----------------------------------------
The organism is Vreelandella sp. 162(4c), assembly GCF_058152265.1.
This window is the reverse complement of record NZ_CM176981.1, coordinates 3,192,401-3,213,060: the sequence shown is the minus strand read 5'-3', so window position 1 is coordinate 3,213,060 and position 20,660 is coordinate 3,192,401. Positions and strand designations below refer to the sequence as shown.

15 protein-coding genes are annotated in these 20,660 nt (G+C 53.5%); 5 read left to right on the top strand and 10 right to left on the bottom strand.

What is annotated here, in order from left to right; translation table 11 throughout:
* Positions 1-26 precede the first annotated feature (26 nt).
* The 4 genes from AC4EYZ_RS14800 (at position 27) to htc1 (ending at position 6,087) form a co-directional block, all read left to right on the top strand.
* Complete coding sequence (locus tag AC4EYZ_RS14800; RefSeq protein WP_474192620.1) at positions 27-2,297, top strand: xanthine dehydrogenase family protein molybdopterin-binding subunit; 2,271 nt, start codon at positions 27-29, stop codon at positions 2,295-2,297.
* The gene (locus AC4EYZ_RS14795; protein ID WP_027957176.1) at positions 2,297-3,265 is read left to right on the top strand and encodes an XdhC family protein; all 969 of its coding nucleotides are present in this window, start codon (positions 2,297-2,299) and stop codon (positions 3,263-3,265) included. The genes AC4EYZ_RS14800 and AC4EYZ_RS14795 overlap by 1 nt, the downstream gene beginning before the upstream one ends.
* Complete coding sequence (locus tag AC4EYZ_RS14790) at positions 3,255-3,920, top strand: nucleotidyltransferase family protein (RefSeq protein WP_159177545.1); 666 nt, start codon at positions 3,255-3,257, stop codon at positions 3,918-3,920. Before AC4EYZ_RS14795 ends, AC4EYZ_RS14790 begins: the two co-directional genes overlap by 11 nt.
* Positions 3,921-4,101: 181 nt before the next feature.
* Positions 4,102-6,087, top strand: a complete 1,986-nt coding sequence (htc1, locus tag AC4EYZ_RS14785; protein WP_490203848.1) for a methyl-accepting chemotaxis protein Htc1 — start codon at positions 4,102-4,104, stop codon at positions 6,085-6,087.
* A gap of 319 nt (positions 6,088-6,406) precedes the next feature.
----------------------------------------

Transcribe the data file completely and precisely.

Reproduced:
The organism is Vreelandella sp. 162(4c), assembly GCF_058152265.1.
This window is the reverse complement of record NZ_CM176981.1, coordinates 3,192,401-3,213,060: the sequence shown is the minus strand read 5'-3', so window position 1 is coordinate 3,213,060 and position 20,660 is coordinate 3,192,401. Positions and strand designations below refer to the sequence as shown.

15 protein-coding genes are annotated in these 20,660 nt (G+C 53.5%); 5 read left to right on the top strand and 10 right to left on the bottom strand.

What is annotated here, in order from left to right; translation table 11 throughout:
* Positions 1-26 precede the first annotated feature (26 nt).
* The 4 genes from AC4EYZ_RS14800 (at position 27) to htc1 (ending at position 6,087) form a co-directional block, all read left to right on the top strand.
* Complete coding sequence (locus tag AC4EYZ_RS14800; RefSeq protein WP_474192620.1) at positions 27-2,297, top strand: xanthine dehydrogenase family protein molybdopterin-binding subunit; 2,271 nt, start codon at positions 27-29, stop codon at positions 2,295-2,297.
* The gene (locus AC4EYZ_RS14795; protein ID WP_027957176.1) at positions 2,297-3,265 is read left to right on the top strand and encodes an XdhC family protein; all 969 of its coding nucleotides are present in this window, start codon (positions 2,297-2,299) and stop codon (positions 3,263-3,265) included. The genes AC4EYZ_RS14800 and AC4EYZ_RS14795 overlap by 1 nt, the downstream gene beginning before the upstream one ends.
* Complete coding sequence (locus tag AC4EYZ_RS14790) at positions 3,255-3,920, top strand: nucleotidyltransferase family protein (RefSeq protein WP_159177545.1); 666 nt, start codon at positions 3,255-3,257, stop codon at positions 3,918-3,920. Before AC4EYZ_RS14795 ends, AC4EYZ_RS14790 begins: the two co-directional genes overlap by 11 nt.
* Positions 3,921-4,101: 181 nt before the next feature.
* Positions 4,102-6,087, top strand: a complete 1,986-nt coding sequence (htc1, locus tag AC4EYZ_RS14785; protein WP_490203848.1) for a methyl-accepting chemotaxis protein Htc1 — start codon at positions 4,102-4,104, stop codon at positions 6,085-6,087.
* A gap of 319 nt (positions 6,088-6,406) precedes the next feature.